Animal welfare regulation in the Australian agricultural sector: a legitimacy maximising analysis
thesisposted on 2022-03-28, 02:45 authored by Jed Goodfellow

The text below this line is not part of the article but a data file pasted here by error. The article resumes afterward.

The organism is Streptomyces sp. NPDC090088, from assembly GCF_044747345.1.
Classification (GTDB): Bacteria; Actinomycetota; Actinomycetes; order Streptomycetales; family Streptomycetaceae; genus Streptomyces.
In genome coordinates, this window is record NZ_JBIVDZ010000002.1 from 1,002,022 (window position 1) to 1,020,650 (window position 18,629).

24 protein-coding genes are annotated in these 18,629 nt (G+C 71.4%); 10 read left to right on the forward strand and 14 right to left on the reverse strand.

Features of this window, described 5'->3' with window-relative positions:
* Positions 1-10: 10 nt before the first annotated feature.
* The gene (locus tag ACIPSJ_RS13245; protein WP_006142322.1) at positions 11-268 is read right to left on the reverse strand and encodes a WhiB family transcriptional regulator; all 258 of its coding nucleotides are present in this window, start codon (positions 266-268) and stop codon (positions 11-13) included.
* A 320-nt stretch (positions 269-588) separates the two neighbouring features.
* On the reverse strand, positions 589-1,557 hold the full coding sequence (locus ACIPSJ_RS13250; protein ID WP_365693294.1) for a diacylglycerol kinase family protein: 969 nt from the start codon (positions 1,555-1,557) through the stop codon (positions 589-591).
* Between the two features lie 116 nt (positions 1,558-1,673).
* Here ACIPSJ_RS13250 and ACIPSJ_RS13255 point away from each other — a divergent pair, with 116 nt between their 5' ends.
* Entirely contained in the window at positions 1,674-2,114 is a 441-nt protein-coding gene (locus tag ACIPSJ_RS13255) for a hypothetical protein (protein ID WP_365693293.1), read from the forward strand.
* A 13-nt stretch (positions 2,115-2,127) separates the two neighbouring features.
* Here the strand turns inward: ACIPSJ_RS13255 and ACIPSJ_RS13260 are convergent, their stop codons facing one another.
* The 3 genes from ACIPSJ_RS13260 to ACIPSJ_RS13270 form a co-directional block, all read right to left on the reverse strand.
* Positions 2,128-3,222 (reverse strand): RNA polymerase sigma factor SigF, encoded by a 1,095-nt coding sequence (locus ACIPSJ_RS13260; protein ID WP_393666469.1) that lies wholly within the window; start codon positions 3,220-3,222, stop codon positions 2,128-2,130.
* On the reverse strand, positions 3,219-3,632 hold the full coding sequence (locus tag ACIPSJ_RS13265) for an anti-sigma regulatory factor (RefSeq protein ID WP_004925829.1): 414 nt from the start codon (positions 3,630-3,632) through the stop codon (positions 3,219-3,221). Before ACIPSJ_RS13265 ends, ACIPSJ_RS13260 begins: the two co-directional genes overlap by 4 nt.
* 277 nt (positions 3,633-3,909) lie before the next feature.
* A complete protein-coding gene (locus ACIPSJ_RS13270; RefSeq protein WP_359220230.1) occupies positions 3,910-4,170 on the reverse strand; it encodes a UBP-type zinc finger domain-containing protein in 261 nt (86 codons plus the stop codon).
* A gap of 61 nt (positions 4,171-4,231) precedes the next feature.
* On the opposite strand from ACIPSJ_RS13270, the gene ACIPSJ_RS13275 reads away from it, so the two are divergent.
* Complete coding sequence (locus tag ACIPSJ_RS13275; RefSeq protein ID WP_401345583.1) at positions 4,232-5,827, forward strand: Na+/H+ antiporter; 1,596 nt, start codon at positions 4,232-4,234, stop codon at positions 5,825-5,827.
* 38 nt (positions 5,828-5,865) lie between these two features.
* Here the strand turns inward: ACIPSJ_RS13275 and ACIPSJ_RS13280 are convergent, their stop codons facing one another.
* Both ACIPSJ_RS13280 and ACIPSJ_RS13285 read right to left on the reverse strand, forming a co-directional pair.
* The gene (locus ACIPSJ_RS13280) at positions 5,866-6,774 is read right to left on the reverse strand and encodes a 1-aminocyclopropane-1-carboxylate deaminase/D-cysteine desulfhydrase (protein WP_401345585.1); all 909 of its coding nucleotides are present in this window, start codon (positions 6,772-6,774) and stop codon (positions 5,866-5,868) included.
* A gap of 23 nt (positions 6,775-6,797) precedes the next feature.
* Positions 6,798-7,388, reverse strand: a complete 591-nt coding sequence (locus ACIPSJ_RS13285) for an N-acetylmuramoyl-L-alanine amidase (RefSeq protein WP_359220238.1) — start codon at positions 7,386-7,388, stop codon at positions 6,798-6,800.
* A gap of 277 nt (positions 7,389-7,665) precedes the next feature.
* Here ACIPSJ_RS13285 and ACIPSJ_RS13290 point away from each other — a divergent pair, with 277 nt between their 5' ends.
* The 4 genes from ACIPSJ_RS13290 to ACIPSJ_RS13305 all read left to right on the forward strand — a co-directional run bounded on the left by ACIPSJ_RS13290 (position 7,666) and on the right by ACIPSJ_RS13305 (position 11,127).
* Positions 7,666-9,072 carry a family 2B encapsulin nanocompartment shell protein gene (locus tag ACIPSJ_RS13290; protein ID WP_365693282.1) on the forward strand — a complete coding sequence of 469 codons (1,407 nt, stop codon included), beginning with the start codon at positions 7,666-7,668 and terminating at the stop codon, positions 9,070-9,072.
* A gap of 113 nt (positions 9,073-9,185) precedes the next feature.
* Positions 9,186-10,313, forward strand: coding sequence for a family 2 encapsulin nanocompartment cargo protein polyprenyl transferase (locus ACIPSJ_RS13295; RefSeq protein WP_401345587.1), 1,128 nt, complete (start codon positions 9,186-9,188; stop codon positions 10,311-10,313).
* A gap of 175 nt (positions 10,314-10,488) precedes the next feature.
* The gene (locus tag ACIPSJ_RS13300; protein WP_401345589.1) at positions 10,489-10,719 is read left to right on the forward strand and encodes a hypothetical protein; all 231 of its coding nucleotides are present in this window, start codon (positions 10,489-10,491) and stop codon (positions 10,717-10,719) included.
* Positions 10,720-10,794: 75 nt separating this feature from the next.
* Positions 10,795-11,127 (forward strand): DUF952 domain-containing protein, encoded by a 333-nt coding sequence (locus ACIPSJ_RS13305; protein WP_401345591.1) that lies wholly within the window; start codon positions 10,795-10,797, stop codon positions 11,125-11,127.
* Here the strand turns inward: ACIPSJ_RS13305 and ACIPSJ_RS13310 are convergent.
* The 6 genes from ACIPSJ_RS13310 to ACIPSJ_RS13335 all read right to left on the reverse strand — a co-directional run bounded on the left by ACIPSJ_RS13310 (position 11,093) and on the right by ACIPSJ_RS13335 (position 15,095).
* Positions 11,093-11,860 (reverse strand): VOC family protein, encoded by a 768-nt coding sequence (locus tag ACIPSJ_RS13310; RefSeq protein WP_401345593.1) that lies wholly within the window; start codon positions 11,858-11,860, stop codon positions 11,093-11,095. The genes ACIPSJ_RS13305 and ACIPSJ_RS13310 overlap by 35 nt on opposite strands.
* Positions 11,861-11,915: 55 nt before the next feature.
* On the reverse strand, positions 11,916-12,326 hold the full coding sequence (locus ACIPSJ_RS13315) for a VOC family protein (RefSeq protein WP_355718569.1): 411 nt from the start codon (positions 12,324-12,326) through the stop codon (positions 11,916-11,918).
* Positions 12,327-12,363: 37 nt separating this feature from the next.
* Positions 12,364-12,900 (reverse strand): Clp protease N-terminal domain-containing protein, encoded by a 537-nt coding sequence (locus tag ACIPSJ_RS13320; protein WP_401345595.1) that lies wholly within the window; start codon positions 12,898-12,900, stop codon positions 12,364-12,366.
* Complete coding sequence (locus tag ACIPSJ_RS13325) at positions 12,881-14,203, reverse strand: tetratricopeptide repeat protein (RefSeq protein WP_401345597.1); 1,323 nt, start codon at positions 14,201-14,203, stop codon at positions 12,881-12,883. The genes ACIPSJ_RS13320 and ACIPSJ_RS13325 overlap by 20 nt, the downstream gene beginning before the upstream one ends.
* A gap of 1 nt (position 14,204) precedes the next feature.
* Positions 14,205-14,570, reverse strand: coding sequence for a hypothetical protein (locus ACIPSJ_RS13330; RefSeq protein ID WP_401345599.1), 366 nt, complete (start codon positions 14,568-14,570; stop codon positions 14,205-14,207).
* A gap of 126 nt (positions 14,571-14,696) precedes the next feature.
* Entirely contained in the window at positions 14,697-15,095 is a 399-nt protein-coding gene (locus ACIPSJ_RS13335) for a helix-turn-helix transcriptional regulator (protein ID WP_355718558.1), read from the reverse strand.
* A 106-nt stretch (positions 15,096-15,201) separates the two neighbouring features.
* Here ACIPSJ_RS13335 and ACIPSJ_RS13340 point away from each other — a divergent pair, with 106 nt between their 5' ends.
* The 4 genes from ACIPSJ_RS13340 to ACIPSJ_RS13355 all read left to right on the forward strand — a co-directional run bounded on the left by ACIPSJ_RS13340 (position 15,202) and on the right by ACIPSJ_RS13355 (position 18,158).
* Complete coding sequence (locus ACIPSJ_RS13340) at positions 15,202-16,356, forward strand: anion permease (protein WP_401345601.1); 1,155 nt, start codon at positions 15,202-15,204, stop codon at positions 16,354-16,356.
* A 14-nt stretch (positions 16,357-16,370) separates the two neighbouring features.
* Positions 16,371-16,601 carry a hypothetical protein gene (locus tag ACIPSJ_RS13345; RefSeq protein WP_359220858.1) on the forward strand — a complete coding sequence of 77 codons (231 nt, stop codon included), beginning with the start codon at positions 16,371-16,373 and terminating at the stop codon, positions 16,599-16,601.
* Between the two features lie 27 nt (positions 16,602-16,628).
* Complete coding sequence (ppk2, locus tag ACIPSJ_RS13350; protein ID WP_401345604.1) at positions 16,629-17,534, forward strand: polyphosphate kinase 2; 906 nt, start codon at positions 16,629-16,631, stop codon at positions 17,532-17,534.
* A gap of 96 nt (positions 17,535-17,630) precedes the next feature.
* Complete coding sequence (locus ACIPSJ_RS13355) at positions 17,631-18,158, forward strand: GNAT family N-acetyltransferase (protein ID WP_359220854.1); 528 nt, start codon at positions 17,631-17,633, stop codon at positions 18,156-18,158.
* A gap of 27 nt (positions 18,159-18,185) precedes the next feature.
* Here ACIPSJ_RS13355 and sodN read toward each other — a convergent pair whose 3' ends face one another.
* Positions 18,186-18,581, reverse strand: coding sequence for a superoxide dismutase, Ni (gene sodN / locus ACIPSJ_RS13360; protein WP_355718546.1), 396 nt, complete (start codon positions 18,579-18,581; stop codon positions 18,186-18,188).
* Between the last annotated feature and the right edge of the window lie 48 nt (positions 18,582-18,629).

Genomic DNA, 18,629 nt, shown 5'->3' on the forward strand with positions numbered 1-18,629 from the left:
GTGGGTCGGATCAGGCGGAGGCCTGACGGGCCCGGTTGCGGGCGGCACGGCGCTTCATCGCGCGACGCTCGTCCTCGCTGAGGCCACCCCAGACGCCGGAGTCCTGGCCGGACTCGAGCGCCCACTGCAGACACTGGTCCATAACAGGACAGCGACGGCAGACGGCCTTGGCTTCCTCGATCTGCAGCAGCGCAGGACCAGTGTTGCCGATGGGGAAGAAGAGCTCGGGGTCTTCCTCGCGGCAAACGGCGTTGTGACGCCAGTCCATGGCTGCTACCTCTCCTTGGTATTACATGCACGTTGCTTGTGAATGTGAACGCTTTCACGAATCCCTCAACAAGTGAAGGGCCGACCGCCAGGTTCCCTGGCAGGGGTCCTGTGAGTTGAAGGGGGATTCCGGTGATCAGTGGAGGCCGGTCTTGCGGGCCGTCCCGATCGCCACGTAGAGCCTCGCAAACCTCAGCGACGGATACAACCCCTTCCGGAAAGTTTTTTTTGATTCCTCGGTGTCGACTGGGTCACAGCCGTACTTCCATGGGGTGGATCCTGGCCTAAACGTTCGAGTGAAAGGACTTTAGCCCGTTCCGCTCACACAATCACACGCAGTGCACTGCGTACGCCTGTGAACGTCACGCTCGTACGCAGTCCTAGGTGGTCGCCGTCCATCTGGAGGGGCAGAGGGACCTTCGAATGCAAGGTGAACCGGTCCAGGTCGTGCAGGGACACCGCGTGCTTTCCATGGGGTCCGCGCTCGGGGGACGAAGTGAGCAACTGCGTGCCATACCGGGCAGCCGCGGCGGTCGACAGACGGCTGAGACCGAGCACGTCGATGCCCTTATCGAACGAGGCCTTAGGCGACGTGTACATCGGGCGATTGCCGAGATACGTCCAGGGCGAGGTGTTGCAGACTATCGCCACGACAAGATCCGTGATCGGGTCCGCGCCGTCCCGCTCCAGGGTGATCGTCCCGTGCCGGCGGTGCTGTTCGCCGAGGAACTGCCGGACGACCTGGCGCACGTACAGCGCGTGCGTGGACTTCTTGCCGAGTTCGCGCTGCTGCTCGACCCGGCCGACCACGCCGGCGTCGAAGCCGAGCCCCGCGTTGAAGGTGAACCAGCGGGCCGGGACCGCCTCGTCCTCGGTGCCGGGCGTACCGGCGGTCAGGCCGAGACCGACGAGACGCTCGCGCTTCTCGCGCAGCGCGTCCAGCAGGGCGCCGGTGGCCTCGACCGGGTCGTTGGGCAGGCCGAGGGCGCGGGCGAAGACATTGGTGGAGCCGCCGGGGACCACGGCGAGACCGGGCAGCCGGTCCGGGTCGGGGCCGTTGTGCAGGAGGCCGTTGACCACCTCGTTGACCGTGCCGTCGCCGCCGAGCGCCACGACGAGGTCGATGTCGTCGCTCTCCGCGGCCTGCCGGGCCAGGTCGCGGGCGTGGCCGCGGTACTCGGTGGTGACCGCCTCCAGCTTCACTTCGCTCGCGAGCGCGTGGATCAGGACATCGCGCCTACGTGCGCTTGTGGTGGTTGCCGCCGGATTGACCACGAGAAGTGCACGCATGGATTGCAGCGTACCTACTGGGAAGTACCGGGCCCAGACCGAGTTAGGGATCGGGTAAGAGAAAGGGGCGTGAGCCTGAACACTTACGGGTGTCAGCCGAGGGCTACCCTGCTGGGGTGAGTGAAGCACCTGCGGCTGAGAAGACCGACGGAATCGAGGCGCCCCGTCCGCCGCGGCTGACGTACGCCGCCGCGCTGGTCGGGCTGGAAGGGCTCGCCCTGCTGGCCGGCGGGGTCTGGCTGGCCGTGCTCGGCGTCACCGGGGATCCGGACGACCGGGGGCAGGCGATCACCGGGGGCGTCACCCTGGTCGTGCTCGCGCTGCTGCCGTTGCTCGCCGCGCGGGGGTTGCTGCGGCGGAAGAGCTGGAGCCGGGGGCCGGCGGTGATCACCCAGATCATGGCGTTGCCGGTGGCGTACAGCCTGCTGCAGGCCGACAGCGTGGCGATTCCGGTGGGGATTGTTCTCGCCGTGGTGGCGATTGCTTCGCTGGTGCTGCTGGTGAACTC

Sociological research indicates that public values and attitudes towards animals are changing. Since the 1970s traditional instrumental conceptions of animals as things to be used for human benefit have been giving way to a post-material ethic of care and compassion. Such changes are materialising in increased public scrutiny of animal use industries. Recent controversies over the treatment of animals within Australia’s agricultural sector have raised questions over the adequacy of current governance and regulatory arrangements for farm animal welfare. In particular, concerns have been expressed over perceived conflicts of interest on behalf of state and federal departments of agriculture in administering animal welfare law. This thesis aims to provide analytical and empirical depth to such claims and to assess the broader democratic legitimacy of current governance structures for farm animal welfare in light of the changing societal ethic towards animals. The assessment takes place within the analytical frames of regulatory capture and legitimacy theories. Data from semi-structured interviews with regulators responsible for animal welfare in state, territory, and federal jurisdictions are analysed to provide further insight to the assessment. The research finds that the departments responsible for protecting farm animal welfare possess conflicting institutional objectives. This conflict materialises in the form of structural incentives to prioritise industry productivity goals over those of farm animal welfare. Key personnel responsible for the administration of farm animal welfare laws operate within an institutional setting that imposes significant limitations on what they can do to protect and promote the welfare of farmed animals. As a consequence, farm animal welfare is viewed in instrumental terms and valued only to the extent it contributes to industry productivity goals. This approach causes the regulators to deviate from serving the public interest underpinning the farm animal welfare regulatory framework by creating exclusionary standard-setting and enforcement processes that do not reflect the citizenry’s values or meet their normative expectations. Consequences for the framework’s legitimacy are then assessed before the thesis concludes with proposing a number of options for reform to create a more inclusive, fair, and democratic system of farm animal welfare governance.